VAR Model

Example: VAR Model in TSMT

Vector autoregressive models generalize the single variable autoregressive model to allow for more than one endogenous variable. The standard (or reduced) form of a VAR(1) model with two separate time series is:

yt,1 = α1 + φ11 yt-1,11,2 yt-1,2 + ut,1
yt,2 = α2 + φ21 yt-1,122 yt-1,2 + ut,2

Assuming:

  1. y is an N by p matrix, where N is the length of the time series and p is the order of the VAR.
  2. alpha is a 1 by p matrix, representing the intercept term.
  3. e is an N by p matrix containing the error term.

We can express a VAR(p) model in matrix form, using GAUSS code as:

y[t,1:p] = alpha + y[t-1,.] * phi' + e[t,.];
The time series module provides a number of routines for performing pre-estimation data analysis, model parameter estimation, and post-estimation diagnosis of autoregressive time series.

Load and plot time series

For this example, we will use a data set that comes with TSMT, named minkmt.asc. This file contains data for the prices of two commodities from 1850 to 1910. The first column contains the dates and the second and third columns contain the data.

//Get path to GAUSSHOME directory
path = getGAUSSHome();

//Add file name to path
fname = path $+ "examples/minkmt.asc";

//Load data from the second and third columns
//of a space separated text file
y = csvReadM(fname, 1, 2|3, " ");

//Load first date
first_date = csvReadM(fname, 1|1, 1|1, " ");

//Plot data
plotTS(first_date, 1, y);

The above code should produce a plot that looks similar to this:

Time series plot of 2 commodities

The first thing that we notice is that the, at least the first series, seems to have a trend and that neither series has a mean near zero. We can use the TSMT function, vmdetrendmt to remove the trend and demean the data. The vmdetrendmt function takes two inputs:

  1. An NxK matrix containing one or more time series to be acted upon.
  2. A scalar, indicator variable with the following options:
    0Return the original data untouched.
    1Detrend the data, based upon a linear model.
    2+Detrend the data based upon a polynomial model.

Now we will detrend and demean our data, assuming only a linear trend.

//Load TSMT library functions
library tsmt;

//Detrend and demean data
y_detrend = vmdetrendmt(y, 1);

//Plot transformed data
plotTS(first_date, 1, y_detrend);

The graph of the detrended data should look more like this:

Plot of two time series after demeaning and detrending.

After detrending, the data appears to have a mean of zero and does not have a trend. However, the variance of the data seems to increase with time. Let's try differencing the data instead of detrending:

//Calculate the first difference
y_diff = vmdiffmt(y, 1);

//Plot transformed data
plotTS(first_date, 1, y_diff);

The plot of the differenced data should look like this:

Plot of two, once differenced, time series

This plot does not appear to have a trend, the mean is near zero and the variance does not appear to increase with time.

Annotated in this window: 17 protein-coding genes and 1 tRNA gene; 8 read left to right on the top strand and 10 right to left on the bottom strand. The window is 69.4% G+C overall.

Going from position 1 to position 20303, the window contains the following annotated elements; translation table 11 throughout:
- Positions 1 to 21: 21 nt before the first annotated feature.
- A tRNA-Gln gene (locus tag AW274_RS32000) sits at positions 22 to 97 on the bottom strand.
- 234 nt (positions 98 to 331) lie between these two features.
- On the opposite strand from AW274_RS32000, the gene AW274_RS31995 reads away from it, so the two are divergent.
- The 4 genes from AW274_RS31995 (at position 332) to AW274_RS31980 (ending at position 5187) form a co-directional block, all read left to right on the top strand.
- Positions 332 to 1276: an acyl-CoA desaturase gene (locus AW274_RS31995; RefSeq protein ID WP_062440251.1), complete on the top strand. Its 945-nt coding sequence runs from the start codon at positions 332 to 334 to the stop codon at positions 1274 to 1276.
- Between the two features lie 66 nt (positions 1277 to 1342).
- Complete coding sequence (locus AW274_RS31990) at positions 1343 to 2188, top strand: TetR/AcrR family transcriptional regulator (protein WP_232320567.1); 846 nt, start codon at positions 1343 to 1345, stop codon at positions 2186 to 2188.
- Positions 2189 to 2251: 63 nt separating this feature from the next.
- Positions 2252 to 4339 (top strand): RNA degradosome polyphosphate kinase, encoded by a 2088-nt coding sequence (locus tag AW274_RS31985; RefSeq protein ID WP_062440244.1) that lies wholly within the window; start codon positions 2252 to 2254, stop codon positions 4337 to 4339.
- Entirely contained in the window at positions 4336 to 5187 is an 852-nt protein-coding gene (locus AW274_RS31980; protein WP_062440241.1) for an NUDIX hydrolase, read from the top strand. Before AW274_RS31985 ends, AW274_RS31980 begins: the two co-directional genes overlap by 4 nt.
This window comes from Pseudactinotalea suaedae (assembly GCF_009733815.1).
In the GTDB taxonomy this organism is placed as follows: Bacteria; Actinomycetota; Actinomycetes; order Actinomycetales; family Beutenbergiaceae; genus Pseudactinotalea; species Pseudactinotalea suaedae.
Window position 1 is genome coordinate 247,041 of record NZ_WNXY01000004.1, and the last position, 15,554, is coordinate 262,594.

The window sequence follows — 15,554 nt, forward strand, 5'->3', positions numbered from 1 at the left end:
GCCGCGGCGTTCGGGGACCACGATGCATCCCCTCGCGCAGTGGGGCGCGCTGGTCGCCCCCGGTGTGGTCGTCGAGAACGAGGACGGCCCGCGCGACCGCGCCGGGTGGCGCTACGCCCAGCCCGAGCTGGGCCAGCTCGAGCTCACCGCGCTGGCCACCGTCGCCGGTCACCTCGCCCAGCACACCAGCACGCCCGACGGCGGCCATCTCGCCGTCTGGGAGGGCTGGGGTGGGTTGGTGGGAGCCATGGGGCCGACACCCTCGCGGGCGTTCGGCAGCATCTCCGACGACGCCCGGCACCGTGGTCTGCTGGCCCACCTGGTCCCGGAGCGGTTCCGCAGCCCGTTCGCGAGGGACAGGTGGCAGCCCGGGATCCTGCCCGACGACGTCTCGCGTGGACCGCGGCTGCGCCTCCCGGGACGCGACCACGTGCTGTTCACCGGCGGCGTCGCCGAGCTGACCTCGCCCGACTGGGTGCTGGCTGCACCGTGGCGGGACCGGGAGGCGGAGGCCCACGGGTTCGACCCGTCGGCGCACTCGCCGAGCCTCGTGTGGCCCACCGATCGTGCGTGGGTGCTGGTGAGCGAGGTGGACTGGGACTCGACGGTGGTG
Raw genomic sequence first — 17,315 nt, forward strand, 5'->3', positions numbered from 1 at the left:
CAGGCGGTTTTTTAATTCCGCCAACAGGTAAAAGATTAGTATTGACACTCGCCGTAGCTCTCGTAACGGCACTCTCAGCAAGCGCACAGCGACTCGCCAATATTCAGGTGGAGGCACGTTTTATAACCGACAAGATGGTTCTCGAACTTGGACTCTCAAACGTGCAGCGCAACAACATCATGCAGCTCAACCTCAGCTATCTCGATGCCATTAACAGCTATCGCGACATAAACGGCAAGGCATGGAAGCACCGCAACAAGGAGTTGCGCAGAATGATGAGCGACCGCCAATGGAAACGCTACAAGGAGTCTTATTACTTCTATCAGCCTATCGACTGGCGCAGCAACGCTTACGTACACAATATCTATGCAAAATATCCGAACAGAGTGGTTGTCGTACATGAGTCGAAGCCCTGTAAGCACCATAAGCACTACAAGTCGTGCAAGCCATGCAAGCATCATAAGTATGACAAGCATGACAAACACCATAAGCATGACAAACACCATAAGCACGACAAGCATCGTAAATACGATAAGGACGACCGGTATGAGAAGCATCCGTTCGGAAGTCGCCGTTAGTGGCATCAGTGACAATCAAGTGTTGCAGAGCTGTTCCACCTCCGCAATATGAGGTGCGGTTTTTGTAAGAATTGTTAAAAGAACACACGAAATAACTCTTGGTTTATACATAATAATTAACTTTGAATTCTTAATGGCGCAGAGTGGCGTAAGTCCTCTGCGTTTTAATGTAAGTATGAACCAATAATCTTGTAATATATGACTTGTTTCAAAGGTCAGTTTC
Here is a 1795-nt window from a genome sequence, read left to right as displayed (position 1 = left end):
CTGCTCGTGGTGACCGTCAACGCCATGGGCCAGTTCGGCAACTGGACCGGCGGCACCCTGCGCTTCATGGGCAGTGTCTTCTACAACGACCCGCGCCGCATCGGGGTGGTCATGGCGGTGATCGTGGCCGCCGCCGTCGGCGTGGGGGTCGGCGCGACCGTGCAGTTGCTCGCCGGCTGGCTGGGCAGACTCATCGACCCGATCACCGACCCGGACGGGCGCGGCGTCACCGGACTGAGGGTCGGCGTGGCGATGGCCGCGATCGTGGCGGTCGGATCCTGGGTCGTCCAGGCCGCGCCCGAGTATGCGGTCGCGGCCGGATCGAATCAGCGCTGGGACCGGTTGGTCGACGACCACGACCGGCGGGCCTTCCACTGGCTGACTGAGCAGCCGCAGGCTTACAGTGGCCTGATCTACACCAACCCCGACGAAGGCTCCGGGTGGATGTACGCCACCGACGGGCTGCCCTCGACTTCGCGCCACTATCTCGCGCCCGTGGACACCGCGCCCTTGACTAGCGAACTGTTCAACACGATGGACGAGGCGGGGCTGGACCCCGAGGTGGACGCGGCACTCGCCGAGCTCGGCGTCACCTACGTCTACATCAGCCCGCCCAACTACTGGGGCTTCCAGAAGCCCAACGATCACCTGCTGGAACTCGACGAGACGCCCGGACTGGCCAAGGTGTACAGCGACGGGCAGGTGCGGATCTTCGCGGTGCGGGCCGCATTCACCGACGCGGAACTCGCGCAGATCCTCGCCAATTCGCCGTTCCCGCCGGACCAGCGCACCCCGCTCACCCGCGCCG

Estimating the Vector Autoregressive Model

The varmaxmt function is a convenient tool for estimating the parameters of VAR models with or without exogenous variables.  The varmaxmt function takes two required arguments:
  1. A varmamtControl structure.
  2. An N x K data vector, y, where each column of y is a different time series.
Note that varmaxmt will produce an error if the data is not stationary and invertible.

The varmamtControl Structure

This structure handles the matrices and strings that control the estimation process such as specifying whether to include a constant, output appearance, and estimation parameters.  Continuing with the example above,
//Declare 'vctl' to be a varmamtControl structure
//and fill with default values
struct varmamtControl vctl;
vctl = varmamtControlCreate();

//Declare 'vout' to be an varmamtOut structure,
//to hold the results from 'varmaxmt'
struct varmamtOut vout;

//Specify the AR order to 2
vctl.ar = 2;

//Specify order of differencing
vctl.diff = 1;

//Specify MA order
vctl.ma = 0;

//No constant in model
vctl.const = 0;
This appropriately passes to varmaxmt that the model is an VAR(2) model and does not include a constant.  The remaining control elements (the ones that we did not set above), left at the default values, specify preferences for output display and estimation. With the control structure options set, we can now perform the estimation:
//Perform estimation with 'varmaxmt'
//Note that we are passing in the original, 'y'
//Since we told 'varmaxmt' to difference 'y',
//by setting vctl.diff = 1
vout = varmaxmt(vctl, y);
which will return output similar to:
===============================================
 VARMAX Version 2.1.3                          
===============================================


Phi


Plane [1,.,.] 

  -0.12309    0.57672 
  -0.67611    0.34425 

Plane [2,.,.] 

   0.26190   -0.12894 
  -0.26000  -0.044378 

standard errors


Plane [1,.,.] 

    1.0000     1.0000 
    1.0000     1.0000 

Plane [2,.,.] 

    1.0000     1.0000 
    1.0000     1.0000 

t-values


Plane [1,.,.] 

  -0.12309    0.57672 
  -0.67611    0.34425 

Plane [2,.,.] 

   0.26190   -0.12894 
  -0.26000  -0.044378 

probabilities


Plane [1,.,.] 

   0.90253    0.56672 
   0.50209    0.73210